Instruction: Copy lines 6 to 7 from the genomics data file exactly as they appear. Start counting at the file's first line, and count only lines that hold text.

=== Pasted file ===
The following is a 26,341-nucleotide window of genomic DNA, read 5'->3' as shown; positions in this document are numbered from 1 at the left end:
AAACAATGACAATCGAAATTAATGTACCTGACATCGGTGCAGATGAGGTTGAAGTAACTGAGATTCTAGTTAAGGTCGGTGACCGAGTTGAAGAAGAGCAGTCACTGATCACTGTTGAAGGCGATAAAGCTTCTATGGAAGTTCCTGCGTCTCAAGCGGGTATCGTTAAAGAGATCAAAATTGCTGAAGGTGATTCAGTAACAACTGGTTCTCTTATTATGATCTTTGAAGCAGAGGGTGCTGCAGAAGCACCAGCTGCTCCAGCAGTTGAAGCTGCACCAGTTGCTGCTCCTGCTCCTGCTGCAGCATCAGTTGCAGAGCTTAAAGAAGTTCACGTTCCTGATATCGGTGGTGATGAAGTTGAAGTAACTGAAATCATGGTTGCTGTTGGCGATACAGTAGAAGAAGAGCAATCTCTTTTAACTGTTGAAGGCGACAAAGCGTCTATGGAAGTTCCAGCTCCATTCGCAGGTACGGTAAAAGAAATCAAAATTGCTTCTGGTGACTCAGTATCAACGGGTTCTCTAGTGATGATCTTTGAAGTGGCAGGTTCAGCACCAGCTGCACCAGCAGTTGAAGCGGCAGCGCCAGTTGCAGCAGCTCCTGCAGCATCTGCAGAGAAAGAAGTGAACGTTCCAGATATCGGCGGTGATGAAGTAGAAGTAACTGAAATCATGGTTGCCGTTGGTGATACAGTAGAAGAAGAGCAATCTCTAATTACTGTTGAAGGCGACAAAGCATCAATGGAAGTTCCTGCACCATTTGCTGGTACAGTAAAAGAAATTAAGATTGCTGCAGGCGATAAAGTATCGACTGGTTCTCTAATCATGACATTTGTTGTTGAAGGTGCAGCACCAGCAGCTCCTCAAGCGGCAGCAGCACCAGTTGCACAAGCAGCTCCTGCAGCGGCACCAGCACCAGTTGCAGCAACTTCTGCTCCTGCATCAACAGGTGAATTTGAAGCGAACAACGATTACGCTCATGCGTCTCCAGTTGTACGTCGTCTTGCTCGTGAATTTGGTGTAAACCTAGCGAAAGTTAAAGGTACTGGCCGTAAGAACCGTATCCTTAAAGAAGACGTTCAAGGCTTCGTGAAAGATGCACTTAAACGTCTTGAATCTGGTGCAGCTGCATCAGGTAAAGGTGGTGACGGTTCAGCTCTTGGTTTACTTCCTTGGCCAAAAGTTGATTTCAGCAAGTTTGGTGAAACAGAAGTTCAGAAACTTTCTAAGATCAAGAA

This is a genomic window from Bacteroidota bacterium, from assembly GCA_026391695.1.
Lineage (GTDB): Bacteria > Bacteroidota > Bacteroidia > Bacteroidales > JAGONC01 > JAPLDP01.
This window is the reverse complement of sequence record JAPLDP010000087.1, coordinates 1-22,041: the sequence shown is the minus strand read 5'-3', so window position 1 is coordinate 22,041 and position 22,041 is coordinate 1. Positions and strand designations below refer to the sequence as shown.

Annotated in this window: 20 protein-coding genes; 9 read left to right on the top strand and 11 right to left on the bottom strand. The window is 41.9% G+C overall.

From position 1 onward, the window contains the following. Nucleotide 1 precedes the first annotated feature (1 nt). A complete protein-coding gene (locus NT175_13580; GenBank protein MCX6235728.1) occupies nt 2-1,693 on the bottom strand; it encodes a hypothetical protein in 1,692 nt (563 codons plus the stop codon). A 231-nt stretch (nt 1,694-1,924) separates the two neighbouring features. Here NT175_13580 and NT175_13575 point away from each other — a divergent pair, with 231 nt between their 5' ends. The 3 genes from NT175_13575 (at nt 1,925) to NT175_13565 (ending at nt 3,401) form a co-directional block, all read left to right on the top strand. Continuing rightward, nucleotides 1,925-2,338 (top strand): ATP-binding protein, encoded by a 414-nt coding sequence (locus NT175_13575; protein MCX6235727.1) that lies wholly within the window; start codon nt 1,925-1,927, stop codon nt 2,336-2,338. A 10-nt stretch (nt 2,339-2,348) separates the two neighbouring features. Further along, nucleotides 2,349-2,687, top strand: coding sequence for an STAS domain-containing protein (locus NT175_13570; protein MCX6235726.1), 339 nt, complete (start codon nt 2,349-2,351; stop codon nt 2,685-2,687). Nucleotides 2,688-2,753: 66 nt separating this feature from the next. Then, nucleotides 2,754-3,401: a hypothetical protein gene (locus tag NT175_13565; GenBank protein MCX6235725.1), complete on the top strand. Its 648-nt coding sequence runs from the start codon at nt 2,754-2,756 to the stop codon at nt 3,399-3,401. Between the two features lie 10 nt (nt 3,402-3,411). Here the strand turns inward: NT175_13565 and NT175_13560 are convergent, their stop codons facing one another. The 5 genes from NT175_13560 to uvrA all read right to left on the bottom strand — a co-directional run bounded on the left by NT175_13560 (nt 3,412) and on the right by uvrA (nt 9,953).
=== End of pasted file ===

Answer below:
Annotated in this window: 20 protein-coding genes; 9 read left to right on the top strand and 11 right to left on the bottom strand. The window is 41.9% G+C overall.

From position 1 onward, the window contains the following. Nucleotide 1 precedes the first annotated feature (1 nt). A complete protein-coding gene (locus NT175_13580; GenBank protein MCX6235728.1) occupies nt 2-1,693 on the bottom strand; it encodes a hypothetical protein in 1,692 nt (563 codons plus the stop codon). A 231-nt stretch (nt 1,694-1,924) separates the two neighbouring features. Here NT175_13580 and NT175_13575 point away from each other — a divergent pair, with 231 nt between their 5' ends. The 3 genes from NT175_13575 (at nt 1,925) to NT175_13565 (ending at nt 3,401) form a co-directional block, all read left to right on the top strand. Continuing rightward, nucleotides 1,925-2,338 (top strand): ATP-binding protein, encoded by a 414-nt coding sequence (locus NT175_13575; protein MCX6235727.1) that lies wholly within the window; start codon nt 1,925-1,927, stop codon nt 2,336-2,338. A 10-nt stretch (nt 2,339-2,348) separates the two neighbouring features. Further along, nucleotides 2,349-2,687, top strand: coding sequence for an STAS domain-containing protein (locus NT175_13570; protein MCX6235726.1), 339 nt, complete (start codon nt 2,349-2,351; stop codon nt 2,685-2,687). Nucleotides 2,688-2,753: 66 nt separating this feature from the next. Then, nucleotides 2,754-3,401: a hypothetical protein gene (locus tag NT175_13565; GenBank protein MCX6235725.1), complete on the top strand. Its 648-nt coding sequence runs from the start codon at nt 2,754-2,756 to the stop codon at nt 3,399-3,401. Between the two features lie 10 nt (nt 3,402-3,411). Here the strand turns inward: NT175_13565 and NT175_13560 are convergent, their stop codons facing one another. The 5 genes from NT175_13560 to uvrA all read right to left on the bottom strand — a co-directional run bounded on the left by NT175_13560 (nt 3,412) and on the right by uvrA (nt 9,953).